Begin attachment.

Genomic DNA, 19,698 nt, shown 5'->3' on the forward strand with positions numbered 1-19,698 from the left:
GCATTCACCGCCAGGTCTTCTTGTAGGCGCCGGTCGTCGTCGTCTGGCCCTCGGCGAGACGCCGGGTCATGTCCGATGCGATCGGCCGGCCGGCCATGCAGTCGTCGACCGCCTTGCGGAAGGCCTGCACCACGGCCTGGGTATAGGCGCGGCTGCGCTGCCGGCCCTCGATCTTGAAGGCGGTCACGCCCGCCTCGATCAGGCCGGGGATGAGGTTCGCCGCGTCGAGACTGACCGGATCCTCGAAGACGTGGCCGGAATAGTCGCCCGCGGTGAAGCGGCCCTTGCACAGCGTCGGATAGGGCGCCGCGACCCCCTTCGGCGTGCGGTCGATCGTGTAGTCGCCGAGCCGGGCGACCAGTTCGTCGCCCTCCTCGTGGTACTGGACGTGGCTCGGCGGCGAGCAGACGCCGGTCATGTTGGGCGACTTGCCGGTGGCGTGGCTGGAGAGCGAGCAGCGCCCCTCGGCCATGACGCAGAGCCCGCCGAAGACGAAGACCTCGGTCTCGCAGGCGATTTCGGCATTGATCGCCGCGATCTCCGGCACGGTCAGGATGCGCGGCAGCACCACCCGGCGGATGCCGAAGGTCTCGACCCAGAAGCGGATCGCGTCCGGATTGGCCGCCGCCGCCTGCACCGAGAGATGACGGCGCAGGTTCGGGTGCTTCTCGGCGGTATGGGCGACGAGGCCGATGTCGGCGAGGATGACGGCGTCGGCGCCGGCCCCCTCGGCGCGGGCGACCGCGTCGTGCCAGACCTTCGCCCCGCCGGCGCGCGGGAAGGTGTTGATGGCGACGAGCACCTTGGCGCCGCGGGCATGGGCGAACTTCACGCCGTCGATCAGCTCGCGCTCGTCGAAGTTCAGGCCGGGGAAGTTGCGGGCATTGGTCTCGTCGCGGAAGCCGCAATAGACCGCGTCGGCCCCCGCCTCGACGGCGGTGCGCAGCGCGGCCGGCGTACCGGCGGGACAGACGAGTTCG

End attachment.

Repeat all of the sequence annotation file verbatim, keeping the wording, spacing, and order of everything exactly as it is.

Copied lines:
Genomic DNA, 19,698 nt, shown 5'->3' on the forward strand with positions numbered 1-19,698 from the left:
GCATTCACCGCCAGGTCTTCTTGTAGGCGCCGGTCGTCGTCGTCTGGCCCTCGGCGAGACGCCGGGTCATGTCCGATGCGATCGGCCGGCCGGCCATGCAGTCGTCGACCGCCTTGCGGAAGGCCTGCACCACGGCCTGGGTATAGGCGCGGCTGCGCTGCCGGCCCTCGATCTTGAAGGCGGTCACGCCCGCCTCGATCAGGCCGGGGATGAGGTTCGCCGCGTCGAGACTGACCGGATCCTCGAAGACGTGGCCGGAATAGTCGCCCGCGGTGAAGCGGCCCTTGCACAGCGTCGGATAGGGCGCCGCGACCCCCTTCGGCGTGCGGTCGATCGTGTAGTCGCCGAGCCGGGCGACCAGTTCGTCGCCCTCCTCGTGGTACTGGACGTGGCTCGGCGGCGAGCAGACGCCGGTCATGTTGGGCGACTTGCCGGTGGCGTGGCTGGAGAGCGAGCAGCGCCCCTCGGCCATGACGCAGAGCCCGCCGAAGACGAAGACCTCGGTCTCGCAGGCGATTTCGGCATTGATCGCCGCGATCTCCGGCACGGTCAGGATGCGCGGCAGCACCACCCGGCGGATGCCGAAGGTCTCGACCCAGAAGCGGATCGCGTCCGGATTGGCCGCCGCCGCCTGCACCGAGAGATGACGGCGCAGGTTCGGGTGCTTCTCGGCGGTATGGGCGACGAGGCCGATGTCGGCGAGGATGACGGCGTCGGCGCCGGCCCCCTCGGCGCGGGCGACCGCGTCGTGCCAGACCTTCGCCCCGCCGGCGCGCGGGAAGGTGTTGATGGCGACGAGCACCTTGGCGCCGCGGGCATGGGCGAACTTCACGCCGTCGATCAGCTCGCGCTCGTCGAAGTTCAGGCCGGGGAAGTTGCGGGCATTGGTCTCGTCGCGGAAGCCGCAATAGACCGCGTCGGCCCCCGCCTCGACGGCGGTGCGCAGCGCGGCCGGCGTACCGGCGGGACAGACGAGTTCG